Once upon a time, a primary school boy aged only 10, attended science class at school. It had been announced that the school would be putting on its first ever school play, and all of the school would be participating! This was a most exciting announcement for many, an anxious moment for some, and a very stressful moment for many of the teachers and volunteers needed to pull-off a production of this size.
The production would to be based on the Ancient Greek story “The Odyssey”, and each class was given a scene to perform. This young boy’s class was given the scene of “The Cyclops”, and the science teacher was explaining how he would create a cyclops head, using chicken mesh and paper mache. The young shy boy, sat at the back of the class, ideas brewing in his mind, and it took all his courage to put his hand up and make a suggestion. “I can make his eye robotic” he said, sheepishly. The other students laughed, “As if”, one of them muttered.
That evening, the young boy, told his mother about the play and his idea. She supported him with his concept and approached the science teacher, explaining that this young boy, had actually been attending a robotics club for over a year, and he most likely, could pull off this idea of creating a robotic eye.
The science teacher was very intrigued with the concept and agreed to lend the cyclops head, a simple mesh structure at this stage, to the boy and his mother, so it could be taken to the robotics club, for further planning and brain-storming.
In just one afternoon, a design was created, along with the associated code written for the Arduino board, that would drive a servo motor, to move the eye, one way, pause, then move it to the centre, pause a little bit longer, then move to the other side. This gave the Cyclops costume so much more life and wonder.
The cyclops head was returned to the school the following week, and the science teacher’s eyes lit up when he saw the movement this young boy had created. The cyclops went on to become the highlight of the play, the young boy now known by everyone as the “Cyclops Boy”. This young shy boy is Sebastian, a child who lost his father to brain cancer at the tender age of 6. He learnt about Techspace Learning at one of the Science Fairs at Tonsley, and was immediately drawn to all the gadgetry in the display. Concerned that he would be too young to join the club, his Mum contacted the founder of Techspace Learning, Don Eickhoff, and a long conversation later, Sebastian joined the robotics club and signed up for his first 8 week beginners workshop class. At just 9 years old, he kept his focus for the entire 90 minute session, and was totally “hooked”.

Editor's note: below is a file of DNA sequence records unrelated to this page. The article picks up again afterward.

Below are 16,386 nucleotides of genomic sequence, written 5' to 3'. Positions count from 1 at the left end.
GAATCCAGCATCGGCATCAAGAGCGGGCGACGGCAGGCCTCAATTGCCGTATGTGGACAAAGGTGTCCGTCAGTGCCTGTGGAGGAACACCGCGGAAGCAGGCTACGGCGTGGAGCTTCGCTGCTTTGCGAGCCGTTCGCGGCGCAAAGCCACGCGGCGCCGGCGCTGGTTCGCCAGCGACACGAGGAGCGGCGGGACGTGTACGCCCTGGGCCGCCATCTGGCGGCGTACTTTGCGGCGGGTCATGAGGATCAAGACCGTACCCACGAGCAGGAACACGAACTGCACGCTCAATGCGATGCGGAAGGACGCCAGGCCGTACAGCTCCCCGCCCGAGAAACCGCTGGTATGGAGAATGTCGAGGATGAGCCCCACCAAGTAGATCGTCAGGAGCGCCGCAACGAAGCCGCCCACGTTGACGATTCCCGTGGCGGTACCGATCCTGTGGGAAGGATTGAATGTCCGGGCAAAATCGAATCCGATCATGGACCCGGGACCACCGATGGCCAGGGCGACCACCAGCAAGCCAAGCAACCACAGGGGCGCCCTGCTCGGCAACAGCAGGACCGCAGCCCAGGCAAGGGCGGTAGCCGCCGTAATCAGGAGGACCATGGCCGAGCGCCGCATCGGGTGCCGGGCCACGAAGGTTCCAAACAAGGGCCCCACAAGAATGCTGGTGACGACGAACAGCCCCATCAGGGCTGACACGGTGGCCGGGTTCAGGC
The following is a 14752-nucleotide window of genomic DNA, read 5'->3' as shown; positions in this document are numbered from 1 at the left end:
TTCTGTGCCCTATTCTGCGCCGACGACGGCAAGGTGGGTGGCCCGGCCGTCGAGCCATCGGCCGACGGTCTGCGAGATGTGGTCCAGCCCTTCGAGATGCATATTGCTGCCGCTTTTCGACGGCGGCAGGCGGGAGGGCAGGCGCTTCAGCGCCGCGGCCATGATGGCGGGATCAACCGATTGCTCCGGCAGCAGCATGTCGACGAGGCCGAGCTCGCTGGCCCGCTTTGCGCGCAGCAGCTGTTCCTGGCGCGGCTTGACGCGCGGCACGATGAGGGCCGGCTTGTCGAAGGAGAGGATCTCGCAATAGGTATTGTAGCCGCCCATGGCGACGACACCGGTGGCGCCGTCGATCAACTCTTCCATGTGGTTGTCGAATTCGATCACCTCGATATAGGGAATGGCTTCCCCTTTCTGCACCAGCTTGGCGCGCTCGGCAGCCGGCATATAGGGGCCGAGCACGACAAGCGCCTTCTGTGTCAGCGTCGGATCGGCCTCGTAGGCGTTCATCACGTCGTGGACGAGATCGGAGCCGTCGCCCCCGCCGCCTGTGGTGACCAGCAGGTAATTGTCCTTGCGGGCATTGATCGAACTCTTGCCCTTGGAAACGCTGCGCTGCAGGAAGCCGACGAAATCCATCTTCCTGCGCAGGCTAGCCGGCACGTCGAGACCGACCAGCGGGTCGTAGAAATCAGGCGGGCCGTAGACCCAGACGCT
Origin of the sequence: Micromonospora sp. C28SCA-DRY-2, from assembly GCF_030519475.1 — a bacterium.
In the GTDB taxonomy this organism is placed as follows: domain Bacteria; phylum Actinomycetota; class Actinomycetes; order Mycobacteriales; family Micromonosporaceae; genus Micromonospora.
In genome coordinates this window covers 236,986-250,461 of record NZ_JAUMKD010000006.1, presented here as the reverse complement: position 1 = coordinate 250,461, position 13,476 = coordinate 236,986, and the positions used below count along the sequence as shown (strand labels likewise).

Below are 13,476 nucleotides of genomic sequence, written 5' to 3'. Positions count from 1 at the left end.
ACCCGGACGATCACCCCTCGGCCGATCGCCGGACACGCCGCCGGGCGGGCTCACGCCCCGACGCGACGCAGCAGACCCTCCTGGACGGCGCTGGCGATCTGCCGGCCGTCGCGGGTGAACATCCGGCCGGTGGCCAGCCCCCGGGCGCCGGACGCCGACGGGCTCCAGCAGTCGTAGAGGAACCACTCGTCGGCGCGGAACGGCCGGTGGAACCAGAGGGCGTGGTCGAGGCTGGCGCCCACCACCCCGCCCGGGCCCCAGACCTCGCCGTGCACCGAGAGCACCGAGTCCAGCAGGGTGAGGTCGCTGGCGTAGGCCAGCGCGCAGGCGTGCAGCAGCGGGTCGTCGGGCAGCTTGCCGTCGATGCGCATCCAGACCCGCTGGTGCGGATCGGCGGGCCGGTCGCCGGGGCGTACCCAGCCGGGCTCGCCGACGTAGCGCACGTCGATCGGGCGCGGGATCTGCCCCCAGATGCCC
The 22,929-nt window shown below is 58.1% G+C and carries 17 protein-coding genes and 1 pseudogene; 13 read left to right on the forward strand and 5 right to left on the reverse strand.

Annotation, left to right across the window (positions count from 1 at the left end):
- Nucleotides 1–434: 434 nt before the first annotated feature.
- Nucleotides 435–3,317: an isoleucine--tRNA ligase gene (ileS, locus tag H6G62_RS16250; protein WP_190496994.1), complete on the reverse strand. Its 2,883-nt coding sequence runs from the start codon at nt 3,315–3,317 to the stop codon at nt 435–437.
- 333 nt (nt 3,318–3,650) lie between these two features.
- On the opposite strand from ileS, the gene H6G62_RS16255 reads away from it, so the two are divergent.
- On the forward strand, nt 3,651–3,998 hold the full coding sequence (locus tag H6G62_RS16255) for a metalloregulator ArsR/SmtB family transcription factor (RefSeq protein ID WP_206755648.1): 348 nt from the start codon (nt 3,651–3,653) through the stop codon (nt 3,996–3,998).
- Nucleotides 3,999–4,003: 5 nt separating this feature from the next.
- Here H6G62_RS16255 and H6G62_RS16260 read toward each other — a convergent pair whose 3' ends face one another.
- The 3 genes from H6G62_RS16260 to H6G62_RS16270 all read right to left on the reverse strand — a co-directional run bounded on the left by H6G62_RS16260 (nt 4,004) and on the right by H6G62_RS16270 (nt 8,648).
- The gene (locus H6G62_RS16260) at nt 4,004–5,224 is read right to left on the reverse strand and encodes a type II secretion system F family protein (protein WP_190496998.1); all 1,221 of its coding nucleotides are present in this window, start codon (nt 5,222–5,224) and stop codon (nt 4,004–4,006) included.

Now, at age 12, Sebastian helps out at almost all displays, writes code at an intermediate level, and helps out at Introductory and Beginners workshops. He attends the City Robotics Club every Saturday afternoon, and continues to love the world of electronics and robotics. He hopes to be able to attend a high school that will allow him to expand his mind even further, and continue to challenge him. However, as he is already thinking and coding far beyond his years, the Robotics Club is most likely the place that will continue to inspire and challenge him.
As for the Cyclops, well he now has a new home at Techspace Learning, and has also had an “Upgrade”. Not only does his eye move around, but the team at the City Robotics Club added sensors to a collar around his neck. This along with some additional coding, meant he now moved his eye to “look” at who ever is closest to him, even following them if they move! He was given the name of George, and is now one of the favourites at our Science Fairs displays.